• have the least security privileges to minimize damage that could be done to the node or other servers on your network should the password be compromised or the account be hijacked by a buffer overflow.

Ensure all software components are the same version (i.e., SQL Server 2005 Standard), same architecture (i.e., 64 bit for all OS and SQL Server components) and at the same service pack and hot fix level. The exception is that individual SQL Server instances can be at different releases, editions and hotfix levels.

Ensure all external software dependencies (COM components, file paths, binaries) are either cluster aware or installed on all nodes in a cluster. MSDTC (Microsoft Distributed Transaction Coordinator) is the most common external dependency in a cluster. While it is not necessary, many people install it before installing SQL Server because installing it later is much harder.

When installing a cluster, consider installing a single-node cluster and adding nodes to the cluster as required. This way, if the cluster setup fails while adding a single node, you are left with a working cluster (although it could be a single-node cluster).

While applying hot fixes or service packs that require a system reboot, apply it to the primary (current instance host), fail over to the secondary, reboot the primary, fail back to the primary and reboot the secondary. Typically hot fixes and service packs are cluster aware and install on all cluster nodes simultaneously.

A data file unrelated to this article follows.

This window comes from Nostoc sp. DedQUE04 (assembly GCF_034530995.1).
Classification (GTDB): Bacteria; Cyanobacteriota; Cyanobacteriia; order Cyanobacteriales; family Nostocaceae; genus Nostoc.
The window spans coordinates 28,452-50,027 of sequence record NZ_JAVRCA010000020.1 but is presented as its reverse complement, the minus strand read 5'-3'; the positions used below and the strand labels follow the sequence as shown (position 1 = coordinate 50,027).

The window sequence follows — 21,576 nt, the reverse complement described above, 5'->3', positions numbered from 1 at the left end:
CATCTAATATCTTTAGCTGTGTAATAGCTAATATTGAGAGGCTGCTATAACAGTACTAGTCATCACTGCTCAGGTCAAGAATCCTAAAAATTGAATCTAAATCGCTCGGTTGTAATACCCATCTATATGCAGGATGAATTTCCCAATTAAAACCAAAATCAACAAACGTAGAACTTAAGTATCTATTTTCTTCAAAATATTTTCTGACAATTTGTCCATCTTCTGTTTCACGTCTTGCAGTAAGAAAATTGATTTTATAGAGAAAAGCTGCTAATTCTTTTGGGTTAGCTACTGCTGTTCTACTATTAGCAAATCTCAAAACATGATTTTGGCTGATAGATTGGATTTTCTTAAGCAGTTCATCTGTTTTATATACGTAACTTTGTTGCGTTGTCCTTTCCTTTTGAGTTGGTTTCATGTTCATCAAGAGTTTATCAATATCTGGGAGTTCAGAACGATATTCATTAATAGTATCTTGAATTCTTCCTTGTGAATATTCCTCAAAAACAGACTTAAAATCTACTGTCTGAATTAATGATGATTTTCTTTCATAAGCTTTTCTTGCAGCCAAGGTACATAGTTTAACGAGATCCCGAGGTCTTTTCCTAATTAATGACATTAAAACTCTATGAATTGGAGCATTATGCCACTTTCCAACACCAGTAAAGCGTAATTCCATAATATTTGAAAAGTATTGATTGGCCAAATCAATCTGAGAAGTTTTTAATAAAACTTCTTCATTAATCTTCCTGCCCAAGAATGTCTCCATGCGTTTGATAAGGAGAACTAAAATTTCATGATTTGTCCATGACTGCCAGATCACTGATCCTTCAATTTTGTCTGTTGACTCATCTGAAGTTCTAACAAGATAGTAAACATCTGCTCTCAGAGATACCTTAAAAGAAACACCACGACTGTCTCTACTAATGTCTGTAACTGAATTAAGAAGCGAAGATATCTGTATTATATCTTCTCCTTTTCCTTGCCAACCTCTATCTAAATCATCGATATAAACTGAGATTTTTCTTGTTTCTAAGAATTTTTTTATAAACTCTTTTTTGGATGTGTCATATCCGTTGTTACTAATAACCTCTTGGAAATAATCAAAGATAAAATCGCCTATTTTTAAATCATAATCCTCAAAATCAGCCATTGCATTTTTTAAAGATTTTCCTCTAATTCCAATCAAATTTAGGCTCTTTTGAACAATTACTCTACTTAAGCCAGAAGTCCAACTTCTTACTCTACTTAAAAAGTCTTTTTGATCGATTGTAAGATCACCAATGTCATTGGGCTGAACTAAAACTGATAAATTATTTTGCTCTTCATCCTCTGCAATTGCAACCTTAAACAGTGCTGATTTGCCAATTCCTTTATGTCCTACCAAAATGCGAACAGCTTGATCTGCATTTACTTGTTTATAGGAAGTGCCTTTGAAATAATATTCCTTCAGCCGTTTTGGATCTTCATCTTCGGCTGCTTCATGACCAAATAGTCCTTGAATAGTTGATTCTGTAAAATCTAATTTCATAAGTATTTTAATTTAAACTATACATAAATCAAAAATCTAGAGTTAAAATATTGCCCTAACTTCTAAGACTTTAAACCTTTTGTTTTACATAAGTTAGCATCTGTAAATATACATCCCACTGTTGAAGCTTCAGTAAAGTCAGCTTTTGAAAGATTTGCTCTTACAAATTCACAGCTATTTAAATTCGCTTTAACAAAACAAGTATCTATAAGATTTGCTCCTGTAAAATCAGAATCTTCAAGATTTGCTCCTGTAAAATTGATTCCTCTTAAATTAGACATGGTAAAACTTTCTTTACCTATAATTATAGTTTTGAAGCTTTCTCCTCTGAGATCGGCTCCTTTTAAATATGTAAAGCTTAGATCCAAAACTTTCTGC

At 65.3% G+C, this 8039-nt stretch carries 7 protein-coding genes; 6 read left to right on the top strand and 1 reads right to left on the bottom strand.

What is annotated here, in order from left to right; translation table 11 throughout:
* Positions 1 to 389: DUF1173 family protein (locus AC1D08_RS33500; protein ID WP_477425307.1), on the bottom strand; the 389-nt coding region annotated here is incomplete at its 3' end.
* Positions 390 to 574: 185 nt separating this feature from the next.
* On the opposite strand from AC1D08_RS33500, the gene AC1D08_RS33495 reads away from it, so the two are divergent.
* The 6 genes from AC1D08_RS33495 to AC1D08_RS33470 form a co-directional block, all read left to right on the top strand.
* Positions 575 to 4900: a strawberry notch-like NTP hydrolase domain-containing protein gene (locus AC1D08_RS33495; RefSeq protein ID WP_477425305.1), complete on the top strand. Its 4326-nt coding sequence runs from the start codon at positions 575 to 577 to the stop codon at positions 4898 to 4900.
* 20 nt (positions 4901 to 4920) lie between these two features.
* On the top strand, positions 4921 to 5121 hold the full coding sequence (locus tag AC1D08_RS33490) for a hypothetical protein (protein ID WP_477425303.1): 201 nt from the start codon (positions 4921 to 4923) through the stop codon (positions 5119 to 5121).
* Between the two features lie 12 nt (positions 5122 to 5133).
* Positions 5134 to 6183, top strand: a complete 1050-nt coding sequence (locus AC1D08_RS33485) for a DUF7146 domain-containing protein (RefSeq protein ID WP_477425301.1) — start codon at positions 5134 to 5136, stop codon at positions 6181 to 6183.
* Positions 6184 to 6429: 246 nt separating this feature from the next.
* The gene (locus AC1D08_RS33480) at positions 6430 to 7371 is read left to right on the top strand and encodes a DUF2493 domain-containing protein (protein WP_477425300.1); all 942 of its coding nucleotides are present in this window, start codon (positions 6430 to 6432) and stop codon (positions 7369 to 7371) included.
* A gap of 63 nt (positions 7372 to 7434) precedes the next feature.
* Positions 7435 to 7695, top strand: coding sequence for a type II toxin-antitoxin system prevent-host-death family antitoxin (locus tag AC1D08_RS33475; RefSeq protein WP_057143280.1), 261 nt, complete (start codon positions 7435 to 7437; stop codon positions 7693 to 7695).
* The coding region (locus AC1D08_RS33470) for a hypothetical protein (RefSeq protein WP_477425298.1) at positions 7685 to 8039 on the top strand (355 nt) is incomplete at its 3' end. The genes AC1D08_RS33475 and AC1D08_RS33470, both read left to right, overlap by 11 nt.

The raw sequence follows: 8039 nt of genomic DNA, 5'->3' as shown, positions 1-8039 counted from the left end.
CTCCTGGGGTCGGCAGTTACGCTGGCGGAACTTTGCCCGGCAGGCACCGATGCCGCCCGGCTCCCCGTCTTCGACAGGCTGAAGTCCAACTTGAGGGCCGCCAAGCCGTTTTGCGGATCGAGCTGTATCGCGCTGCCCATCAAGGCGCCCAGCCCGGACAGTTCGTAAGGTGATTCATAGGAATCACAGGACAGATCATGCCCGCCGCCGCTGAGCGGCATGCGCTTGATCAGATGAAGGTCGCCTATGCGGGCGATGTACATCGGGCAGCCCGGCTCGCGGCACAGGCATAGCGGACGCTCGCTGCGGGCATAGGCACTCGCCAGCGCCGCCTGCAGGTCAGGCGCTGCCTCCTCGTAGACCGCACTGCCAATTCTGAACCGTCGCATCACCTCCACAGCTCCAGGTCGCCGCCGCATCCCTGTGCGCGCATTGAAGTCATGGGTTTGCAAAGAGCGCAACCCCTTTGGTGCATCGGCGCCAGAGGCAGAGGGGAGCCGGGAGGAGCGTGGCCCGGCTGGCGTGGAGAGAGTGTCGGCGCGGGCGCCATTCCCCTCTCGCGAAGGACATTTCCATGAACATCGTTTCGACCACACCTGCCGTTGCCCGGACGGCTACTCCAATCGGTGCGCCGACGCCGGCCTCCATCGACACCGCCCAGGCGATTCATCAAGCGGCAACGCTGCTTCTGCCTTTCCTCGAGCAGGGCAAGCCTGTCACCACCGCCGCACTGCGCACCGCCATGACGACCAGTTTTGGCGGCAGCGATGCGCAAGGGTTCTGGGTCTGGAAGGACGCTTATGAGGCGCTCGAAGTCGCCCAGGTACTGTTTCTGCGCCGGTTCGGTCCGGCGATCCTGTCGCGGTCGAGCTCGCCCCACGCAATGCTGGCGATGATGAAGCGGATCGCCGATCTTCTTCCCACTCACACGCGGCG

Hardware

Ensure that your cluster is approved by the vendor and that it is part of the Microsoft Windows Catalog with a specific endorsement for clustering.

Ensure each node in your cluster has identical hardware and components.

Regularly check vendor Web sites for potential hardware problems, fixes and BIOS patches for each component in your cluster.

Use the appropriate RAID technology to ensure that your disk array is fault tolerant. Be as proactive as possible in replacing failed or marginal disks. A disk failure will put a greater load on the remaining disks in an array and may cause other marginal disks to fail. Depending on your RAID technology, your RAID array may not be tolerant to more than one disk failure per array.

Ensure you have properly conditioned or charged batteries on any array controlle. It prevents data loss or corruption in the event of a power failure.

Use uninterrupted power supplies and be sure you have redundancy in your power supplies.

Use Hot-Add Memory if it’s supported by your SQL Server version, operating system and hardware. Hot-Add Memory is a hardware technology that allows you to add memory to a running system; the OS detects and uses the additional memory. Windows Server 2003, Enterprise and Data Center Editions, as well as SQL Server 2005 Enterprise Edition can take advantage of Hot-Add Memory. Read about Hot-Add Memory Support in Windows Server 2003.

Use ECC (Error Correction Code) memory chips, which store parity information used to reconstruct original data when errors are detected in data held in memory.

Use fault-tolerant NICs and network devices (switches).

Summary

Clustering is a relatively new technology and has a reputation for being fragile. SQL Server 2000 clustering is far simpler than the earlier versions and has proven to be much more reliable. Today, clustering on SQL Server 2000 and SQL Server 2005 is a highly reliable technology, but it still has many dependencies that prevent it from meeting your high-availability goals. Foremost among these dependencies is a staff that is trained and knowledgeable. Running a close second is having operating processes and procedures that are designed to work specifically with a SQL Server cluster. Ensure that you address all of your clustering dependencies to deliver high availability with SQL Server clustering.